Why do animals pace in zoos?
Most primates are not known for their hibernation habits—except for the western fat-tailed lemur that hibernates for seven months in a tree hole. But in 2013, scientists discovered two new lemurs in Madagascar that did hibernate— Crossley’s dwarf lemur and the Sibree’s dwarf lemur. Unlike more hibernators that lower their body temperatures and hide in special hidden spots in the cold winter, the western fat-tailed lemurs actually hibernate from the cold and the heat, with temperatures that can reach 85°F (29.4°C) over a long, dry season—when food and water are in short supply.
But the two new lemurs live in the high-altitude forests, where it does go below freezing. The scientists found that although the animals burrow underground and breathe once every several minutes, their temperature does not drop, remaining constant. This may indicate that primates as hibernators are more prevalent than we think.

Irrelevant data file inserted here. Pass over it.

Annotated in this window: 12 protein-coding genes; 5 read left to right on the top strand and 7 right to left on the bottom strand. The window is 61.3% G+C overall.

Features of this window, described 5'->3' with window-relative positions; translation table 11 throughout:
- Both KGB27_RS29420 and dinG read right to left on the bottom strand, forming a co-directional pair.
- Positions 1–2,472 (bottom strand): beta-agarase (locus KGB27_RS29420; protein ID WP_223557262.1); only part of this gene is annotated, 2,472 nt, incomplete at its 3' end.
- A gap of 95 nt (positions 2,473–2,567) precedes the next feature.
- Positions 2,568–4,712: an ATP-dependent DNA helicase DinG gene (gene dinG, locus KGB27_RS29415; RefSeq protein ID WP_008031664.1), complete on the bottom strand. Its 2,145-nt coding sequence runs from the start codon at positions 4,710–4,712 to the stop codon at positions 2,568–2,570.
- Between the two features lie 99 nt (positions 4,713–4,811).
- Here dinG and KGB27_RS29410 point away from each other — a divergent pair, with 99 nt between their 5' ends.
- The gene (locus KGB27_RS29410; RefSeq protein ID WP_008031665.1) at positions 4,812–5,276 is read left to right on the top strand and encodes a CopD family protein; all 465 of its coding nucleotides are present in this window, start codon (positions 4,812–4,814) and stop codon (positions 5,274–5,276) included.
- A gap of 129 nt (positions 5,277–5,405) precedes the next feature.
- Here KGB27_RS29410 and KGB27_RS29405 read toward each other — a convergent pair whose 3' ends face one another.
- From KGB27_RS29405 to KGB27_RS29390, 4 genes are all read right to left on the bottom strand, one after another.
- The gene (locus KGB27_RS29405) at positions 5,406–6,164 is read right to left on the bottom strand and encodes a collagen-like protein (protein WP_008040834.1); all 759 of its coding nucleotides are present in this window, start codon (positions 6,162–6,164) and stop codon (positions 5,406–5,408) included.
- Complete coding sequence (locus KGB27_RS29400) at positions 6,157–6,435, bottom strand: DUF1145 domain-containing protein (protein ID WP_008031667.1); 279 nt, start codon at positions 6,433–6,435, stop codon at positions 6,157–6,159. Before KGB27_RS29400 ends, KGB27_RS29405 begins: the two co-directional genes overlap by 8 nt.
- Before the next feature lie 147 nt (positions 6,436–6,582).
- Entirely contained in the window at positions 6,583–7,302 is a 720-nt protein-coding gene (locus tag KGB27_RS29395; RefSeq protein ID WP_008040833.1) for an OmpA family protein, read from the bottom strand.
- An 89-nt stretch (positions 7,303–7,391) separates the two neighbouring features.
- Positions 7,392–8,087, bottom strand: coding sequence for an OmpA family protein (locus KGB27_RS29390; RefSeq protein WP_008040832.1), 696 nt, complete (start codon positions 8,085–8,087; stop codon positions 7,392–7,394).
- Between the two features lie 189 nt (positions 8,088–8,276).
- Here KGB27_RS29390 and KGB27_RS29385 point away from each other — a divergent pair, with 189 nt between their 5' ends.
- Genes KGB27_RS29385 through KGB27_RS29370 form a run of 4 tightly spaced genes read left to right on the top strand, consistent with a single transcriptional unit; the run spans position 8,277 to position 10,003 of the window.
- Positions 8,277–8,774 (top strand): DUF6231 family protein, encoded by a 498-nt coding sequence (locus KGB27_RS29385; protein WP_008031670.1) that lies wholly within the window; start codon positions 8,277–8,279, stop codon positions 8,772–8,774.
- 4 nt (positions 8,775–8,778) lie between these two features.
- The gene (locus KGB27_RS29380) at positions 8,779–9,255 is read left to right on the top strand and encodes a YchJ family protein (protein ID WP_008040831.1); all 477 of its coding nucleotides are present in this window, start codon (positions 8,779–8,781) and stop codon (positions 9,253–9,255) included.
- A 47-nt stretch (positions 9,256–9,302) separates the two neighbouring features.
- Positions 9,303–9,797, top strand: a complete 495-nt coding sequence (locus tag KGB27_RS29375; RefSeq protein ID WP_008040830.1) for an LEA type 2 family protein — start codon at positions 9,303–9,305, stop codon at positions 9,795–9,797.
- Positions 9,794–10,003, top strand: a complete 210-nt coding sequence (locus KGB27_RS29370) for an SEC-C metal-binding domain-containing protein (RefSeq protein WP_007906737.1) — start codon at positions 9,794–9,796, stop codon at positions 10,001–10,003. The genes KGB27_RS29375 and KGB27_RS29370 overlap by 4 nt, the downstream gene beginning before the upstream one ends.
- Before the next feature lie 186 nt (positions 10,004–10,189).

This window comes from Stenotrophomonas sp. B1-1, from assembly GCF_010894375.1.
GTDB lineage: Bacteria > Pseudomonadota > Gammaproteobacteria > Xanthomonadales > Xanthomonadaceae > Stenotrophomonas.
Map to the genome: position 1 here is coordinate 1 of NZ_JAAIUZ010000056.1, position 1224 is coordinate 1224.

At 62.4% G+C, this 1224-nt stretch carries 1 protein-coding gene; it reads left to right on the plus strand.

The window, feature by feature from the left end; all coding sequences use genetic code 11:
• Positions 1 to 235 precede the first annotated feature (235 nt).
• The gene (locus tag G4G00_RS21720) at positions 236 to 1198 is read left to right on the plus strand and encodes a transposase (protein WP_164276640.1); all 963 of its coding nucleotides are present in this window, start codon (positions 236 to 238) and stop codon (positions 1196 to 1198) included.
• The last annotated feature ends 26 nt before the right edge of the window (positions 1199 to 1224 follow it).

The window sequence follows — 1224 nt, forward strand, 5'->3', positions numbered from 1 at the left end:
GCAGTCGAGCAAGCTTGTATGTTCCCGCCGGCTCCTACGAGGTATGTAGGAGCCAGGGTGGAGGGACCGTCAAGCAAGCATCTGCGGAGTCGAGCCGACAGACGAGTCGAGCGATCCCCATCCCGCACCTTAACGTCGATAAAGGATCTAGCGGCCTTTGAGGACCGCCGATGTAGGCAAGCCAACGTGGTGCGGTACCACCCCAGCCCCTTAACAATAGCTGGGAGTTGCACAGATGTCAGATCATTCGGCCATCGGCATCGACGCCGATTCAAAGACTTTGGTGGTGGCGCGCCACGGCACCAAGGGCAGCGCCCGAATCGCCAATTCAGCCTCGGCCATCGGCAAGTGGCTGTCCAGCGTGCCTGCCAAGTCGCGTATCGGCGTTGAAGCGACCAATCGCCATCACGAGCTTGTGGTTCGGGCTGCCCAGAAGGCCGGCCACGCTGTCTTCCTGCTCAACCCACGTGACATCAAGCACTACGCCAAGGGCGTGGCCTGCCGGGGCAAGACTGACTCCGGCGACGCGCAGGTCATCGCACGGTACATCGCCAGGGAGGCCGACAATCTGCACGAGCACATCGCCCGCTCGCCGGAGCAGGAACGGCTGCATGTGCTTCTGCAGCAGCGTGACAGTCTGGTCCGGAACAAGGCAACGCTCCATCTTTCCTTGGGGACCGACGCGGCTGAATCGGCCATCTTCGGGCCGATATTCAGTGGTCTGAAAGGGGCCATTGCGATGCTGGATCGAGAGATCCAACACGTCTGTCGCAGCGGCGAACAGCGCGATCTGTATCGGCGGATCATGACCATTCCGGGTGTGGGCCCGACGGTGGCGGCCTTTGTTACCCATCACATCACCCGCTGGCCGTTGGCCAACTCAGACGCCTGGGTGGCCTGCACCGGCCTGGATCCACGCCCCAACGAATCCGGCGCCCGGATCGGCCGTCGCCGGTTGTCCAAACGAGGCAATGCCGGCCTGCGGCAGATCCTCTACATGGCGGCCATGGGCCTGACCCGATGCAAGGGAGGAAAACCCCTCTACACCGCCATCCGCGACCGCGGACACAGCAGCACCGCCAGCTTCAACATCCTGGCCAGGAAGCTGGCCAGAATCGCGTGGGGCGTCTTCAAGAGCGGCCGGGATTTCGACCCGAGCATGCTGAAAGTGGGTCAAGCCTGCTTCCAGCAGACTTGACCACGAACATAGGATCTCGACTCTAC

Pacing is an indication of lack of stimulation. A recent doctoral study found that larger animals, which have a larger home range in the wild, are particularly prone to pacing in captivity, a behavior known as cage stereotypy. Most reputable zoos attempt to assuage pacing by providing what is known as “animal enrichment.” Enrichment may include constantly changing objects, odors, and sounds to mimic the types of stimulations that would be found in the animal’s natural habitat. As an example, in order to keep life interesting for poison dart frogs from South America, keepers will hide their crickets inside a coconut with holes drilled in it. The frogs then have to seek out the food inside the chirping coconut.